Blackjack, also known as vingt-et-un, twenty-one 21 and pontoon
is one of the most popular casino card games in the world. Much of its popularity is due to the mix of chance with elements of skill and decision making, and the publicity that surrounds the practice of card counting, in which players can turn the odds of the game in their favor by making betting and strategy decisions based on the cards that have been dealt. Casinos strongly frown upon card counting, but it is a difficult skill to master and few players are successful at it.
In blackjack, the players bet against the house dealer rather than against each other. The goal of each player is to have a higher point total than the dealer without going over 21. The values of the cards in each hand are added with 2 through 10 having face value, Ace having value 1 or 11 (player’s choice), and King, Jack, and Queen cards having the value 10. If the player’s and the dealer’s hands have the same point value, this is known as a “push”, and neither player wins the hand.
After initial bets are placed, the dealer deals the cards (either from a single hand-held deck of cards, or more commonly from a shoe containing four or more decks): two cards to each player, including himself. One of the dealer’s two cards is visible, the other hidden (the hidden card is known as the “hole card”; in European blackjack, the hole card is not actually dealt until the players all play their hands). The cards of the players are dealt either face up or face down, depending on local casino practice; face up is the most common. At this point, if any player has a “natural” 21 (an Ace with any 10-count card), he is immediately paid 3:2 (most of the time: see Basic Strategy below) for his bet, unless the dealer also has a natural, which is a push. If the dealer has a natural, all players without a natural lose immediately; they do not get a chance to further improve their hands.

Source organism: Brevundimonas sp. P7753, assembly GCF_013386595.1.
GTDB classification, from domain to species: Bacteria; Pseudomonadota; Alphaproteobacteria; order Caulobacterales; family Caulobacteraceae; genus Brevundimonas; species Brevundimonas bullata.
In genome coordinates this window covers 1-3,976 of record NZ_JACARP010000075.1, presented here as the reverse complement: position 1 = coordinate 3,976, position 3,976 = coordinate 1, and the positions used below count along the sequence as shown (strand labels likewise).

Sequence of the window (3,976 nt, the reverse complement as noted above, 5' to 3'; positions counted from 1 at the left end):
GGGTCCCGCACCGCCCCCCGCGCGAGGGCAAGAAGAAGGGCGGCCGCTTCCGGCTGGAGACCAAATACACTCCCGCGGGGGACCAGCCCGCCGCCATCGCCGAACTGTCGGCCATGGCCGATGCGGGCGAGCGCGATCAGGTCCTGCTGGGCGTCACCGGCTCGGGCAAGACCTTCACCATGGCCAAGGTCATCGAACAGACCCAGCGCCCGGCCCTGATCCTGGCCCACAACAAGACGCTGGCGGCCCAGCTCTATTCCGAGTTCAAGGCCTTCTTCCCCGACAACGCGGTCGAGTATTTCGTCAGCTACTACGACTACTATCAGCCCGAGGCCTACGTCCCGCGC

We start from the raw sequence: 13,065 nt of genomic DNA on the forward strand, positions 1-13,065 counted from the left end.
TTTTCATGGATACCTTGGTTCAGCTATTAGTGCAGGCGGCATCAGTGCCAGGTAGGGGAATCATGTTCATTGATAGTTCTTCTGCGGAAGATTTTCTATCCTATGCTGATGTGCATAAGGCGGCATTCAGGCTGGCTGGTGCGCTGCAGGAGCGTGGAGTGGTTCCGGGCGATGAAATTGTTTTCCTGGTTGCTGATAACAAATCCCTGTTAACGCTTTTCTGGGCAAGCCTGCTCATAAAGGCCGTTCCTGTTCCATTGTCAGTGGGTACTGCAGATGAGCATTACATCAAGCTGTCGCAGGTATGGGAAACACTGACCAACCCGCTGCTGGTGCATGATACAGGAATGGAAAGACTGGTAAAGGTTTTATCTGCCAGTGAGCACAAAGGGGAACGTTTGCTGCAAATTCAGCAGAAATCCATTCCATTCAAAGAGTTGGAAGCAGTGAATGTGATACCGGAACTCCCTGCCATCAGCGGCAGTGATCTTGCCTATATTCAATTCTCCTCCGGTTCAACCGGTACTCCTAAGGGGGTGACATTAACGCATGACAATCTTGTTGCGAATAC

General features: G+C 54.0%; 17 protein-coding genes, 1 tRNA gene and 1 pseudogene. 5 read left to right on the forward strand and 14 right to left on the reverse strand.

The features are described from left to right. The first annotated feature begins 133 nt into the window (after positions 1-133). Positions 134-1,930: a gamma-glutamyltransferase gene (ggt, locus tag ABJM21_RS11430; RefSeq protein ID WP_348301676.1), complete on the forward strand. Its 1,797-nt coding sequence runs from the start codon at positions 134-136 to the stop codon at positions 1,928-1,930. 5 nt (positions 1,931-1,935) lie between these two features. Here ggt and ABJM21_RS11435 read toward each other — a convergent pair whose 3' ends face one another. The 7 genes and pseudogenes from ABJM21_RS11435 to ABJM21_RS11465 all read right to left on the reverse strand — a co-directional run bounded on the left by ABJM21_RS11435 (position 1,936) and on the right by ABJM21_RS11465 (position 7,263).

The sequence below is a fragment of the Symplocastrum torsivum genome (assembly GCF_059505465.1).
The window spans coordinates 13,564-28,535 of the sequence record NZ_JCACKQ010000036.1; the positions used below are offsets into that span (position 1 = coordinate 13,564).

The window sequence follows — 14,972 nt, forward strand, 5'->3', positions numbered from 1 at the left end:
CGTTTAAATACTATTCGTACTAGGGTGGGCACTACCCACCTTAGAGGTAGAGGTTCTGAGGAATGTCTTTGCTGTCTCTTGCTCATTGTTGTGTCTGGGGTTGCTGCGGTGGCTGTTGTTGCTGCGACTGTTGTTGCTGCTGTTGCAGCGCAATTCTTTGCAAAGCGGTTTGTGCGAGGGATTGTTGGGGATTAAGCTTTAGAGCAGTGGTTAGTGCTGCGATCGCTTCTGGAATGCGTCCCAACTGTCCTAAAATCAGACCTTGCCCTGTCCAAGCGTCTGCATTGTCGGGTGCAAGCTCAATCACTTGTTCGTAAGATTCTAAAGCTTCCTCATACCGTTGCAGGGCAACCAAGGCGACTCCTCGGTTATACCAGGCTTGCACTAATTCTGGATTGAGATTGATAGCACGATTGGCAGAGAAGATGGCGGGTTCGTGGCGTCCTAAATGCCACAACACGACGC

If the dealer does not have a natural, then one by one the dealer gives each player the option of asking for more cards (called “taking a hit”) or staying with his current total (called “standing” or “holding”). The player may continue to ask for more cards, one by one, until he has either gone over 21 (“a bust”), or he is satisfied with the cards that he has. In addition, depending on what cards the player holds, and depending on the rules in effect at the table, the player may have the option of performing certain special plays (described below). If the player busts (takes a hit that put him over 21), he immediately loses the bet.
After all the players have finished making their decisions, the dealer then reveals the hidden “hole” card and may or may not draw additional cards. The decision of whether to draw more cards is not up to the dealer; it depends only on the point total that the dealer holds. If the dealer has fewer than 17, he draws another card, and continues to draw more cards until reaching a value equal to or greater than 17. If the dealer busts, then all remaining players win. Bets are normally paid out at the odds of 1:1. Casino rules vary on whether the dealer takes a hit when holding a “soft” 17 (that is, a hand such as an Ace with a six, which can be counted as either 7 or 17). In Atlantic City, all dealers will stand on a soft 17. In other areas, this is up to the individual casino